• Dawn was not the illusion, the life created by her existance was the illusion. It is a fine line, but it creates a distinction that makes the spell see her as not real even tho she is. That is one reasoning why it did not just make her completely invisible and how she continued to "flicker" like she was still there. The reason she was not seen as her true form was because the magicks invoked by the monks were bigger than everything else. They had to be bigger magicks or else Glory would have located the key easily. The ruse was just that good. Unfortunately it was not big enough to get past a "simple" spell that told one single truth. That "something" was wrong and that "something" was Dawn.
    • That doesn't explain why the room appears to be filled with junk when Buffy is seeing through the spell. Is she seeing into an "alternate" dimension where things are the way they should be? That's a pretty big detail.
      • Isn’t the pre-Dawn universe like the Wishverse? I mean, all that happened before season 5 still happened as we originally saw it, and I guess if the multiple universe theory is truth in the Buffyverse there is a Dawnless universe somewhere that kept happening without Dawn (which I would love to see those seasons, anyway).
     The problem with Spike attempting to stake Drusilla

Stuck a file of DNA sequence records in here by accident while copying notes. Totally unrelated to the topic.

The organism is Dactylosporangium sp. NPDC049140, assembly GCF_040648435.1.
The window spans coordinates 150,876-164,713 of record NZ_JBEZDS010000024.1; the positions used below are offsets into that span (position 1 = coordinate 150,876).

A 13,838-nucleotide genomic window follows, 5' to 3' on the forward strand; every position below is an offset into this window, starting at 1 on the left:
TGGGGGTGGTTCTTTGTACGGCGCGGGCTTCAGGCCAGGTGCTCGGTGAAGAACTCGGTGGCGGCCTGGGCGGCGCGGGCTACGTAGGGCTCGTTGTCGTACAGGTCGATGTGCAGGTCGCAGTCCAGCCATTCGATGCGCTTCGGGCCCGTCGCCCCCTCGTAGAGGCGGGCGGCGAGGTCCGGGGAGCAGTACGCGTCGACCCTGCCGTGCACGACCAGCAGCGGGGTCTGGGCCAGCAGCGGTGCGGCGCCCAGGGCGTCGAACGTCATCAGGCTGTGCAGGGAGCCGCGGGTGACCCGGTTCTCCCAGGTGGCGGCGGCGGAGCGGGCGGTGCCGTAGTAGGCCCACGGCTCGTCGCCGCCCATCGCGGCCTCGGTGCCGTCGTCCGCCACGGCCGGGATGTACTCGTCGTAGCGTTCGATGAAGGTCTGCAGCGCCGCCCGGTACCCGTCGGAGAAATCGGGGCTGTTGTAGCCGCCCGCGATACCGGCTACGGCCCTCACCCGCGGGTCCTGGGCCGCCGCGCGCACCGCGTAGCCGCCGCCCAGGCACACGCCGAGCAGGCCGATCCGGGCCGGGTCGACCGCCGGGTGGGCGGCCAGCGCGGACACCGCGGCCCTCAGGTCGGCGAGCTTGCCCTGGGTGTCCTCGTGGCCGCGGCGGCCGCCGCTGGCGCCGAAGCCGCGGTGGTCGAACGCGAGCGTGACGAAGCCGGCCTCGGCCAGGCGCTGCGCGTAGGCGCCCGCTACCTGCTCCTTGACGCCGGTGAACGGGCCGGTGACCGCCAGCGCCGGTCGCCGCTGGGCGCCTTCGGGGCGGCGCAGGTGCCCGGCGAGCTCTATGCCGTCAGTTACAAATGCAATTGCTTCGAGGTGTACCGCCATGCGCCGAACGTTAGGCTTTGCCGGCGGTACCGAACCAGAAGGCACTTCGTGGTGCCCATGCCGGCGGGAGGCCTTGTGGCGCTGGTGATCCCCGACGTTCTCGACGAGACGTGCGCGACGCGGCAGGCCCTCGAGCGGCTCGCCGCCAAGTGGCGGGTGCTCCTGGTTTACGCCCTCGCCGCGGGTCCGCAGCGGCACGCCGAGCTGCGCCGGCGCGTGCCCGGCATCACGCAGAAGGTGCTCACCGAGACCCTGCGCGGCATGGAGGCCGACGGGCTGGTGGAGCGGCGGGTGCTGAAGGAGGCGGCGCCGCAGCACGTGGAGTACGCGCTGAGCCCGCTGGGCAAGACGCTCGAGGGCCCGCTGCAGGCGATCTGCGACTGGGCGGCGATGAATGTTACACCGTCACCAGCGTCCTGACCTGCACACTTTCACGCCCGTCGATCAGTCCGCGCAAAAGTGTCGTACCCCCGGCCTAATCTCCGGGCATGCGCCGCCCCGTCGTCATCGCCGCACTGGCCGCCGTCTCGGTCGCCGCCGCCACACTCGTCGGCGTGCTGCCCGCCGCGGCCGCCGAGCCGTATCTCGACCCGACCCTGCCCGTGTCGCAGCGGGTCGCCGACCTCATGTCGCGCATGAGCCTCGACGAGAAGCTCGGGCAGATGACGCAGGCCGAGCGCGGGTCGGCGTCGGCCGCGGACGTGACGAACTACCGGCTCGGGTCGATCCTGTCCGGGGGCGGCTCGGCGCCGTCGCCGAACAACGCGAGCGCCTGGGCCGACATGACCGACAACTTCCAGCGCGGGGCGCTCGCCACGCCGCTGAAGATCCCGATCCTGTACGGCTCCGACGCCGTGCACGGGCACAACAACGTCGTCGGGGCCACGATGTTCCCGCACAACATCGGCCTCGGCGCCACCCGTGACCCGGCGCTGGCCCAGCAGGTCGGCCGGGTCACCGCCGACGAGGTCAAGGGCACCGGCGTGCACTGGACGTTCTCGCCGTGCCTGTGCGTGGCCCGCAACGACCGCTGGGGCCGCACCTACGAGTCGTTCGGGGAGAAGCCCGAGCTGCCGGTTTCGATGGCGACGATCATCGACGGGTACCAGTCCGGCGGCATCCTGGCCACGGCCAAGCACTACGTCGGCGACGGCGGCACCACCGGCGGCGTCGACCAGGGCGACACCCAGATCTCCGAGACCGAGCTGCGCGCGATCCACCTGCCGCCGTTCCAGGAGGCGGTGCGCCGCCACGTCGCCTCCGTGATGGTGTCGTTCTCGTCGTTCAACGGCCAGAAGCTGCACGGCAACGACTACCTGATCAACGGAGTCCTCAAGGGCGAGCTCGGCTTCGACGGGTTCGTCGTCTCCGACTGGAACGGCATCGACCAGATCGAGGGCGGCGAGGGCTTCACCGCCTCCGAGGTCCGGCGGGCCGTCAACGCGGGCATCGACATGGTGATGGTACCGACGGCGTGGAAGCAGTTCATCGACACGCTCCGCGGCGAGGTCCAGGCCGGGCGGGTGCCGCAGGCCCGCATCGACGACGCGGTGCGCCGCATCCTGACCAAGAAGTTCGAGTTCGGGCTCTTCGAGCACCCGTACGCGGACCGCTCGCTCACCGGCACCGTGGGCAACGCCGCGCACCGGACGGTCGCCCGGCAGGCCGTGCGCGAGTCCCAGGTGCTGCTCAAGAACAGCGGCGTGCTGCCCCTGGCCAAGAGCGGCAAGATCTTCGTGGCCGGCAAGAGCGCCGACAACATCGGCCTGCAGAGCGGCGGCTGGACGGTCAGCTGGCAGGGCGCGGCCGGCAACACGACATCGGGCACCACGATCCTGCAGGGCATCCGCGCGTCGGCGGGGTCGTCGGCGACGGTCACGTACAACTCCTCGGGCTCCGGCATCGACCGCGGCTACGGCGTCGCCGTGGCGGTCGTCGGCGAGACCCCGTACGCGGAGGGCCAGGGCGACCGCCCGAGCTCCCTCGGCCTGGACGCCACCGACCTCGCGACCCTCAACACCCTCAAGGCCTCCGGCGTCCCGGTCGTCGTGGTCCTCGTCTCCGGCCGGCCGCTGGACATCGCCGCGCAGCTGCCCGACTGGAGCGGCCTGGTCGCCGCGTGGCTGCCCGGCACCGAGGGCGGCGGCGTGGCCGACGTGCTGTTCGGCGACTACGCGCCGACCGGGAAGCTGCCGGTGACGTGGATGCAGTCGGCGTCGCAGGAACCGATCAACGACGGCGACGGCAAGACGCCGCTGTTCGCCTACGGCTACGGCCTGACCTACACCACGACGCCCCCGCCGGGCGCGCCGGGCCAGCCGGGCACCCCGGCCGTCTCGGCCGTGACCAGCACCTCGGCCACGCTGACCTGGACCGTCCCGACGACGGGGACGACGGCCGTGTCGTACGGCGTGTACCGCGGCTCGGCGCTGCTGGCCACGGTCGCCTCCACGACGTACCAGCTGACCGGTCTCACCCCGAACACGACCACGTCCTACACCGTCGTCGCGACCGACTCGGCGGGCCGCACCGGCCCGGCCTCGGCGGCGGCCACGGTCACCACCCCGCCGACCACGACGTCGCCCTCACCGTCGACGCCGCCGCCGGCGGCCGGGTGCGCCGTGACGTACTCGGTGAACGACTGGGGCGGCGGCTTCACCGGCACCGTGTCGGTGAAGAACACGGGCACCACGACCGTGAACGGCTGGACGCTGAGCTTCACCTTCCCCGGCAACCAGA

• Ok, so first, let's just assert what we know about Spike's history with Dru; we know that they dated for just under 120 years, that Spike completely and undilutedly worshipped her for the entirety of that time, even when she did things like cheat on him, attack him, and even though she was very mentally unstable. He had a undying loyalty and obsession with her which spanned continents and centuries. Every act of evil he committed in season 2 seemed to be for her (to get her back to full strength, to make sure she enjoyed her birthday, to win her back from Angel/us). When Drusilla broke up with him, he was devastated, and even a year after it happening he still brought her up wistfully and it's implied he was still in awe of her. When he attempts suicide, his supposed-last words are a goodbye to Dru. So, taking that all into consideration, Spike attempting to stake Drusilla less than two years after their breakup makes little to no sense. This is the guy who was obsessed with her for over a century, and never seemed quite over her leaving him. Dru seemed to be the only thing he cared about and had any compassion for, and pretty much what his existaence was centered around, despite how easily Drusilla was prepared to drop him. The fact that soulless Spike was prepared to kill her to prove to Buffy (a infatuation spanning two months and with very little hope) that he loved her seems so out of character and contradictory to all we knew about Spike before-hand. How can you logically justify his decision to stake her? How does this make sense for his character at all?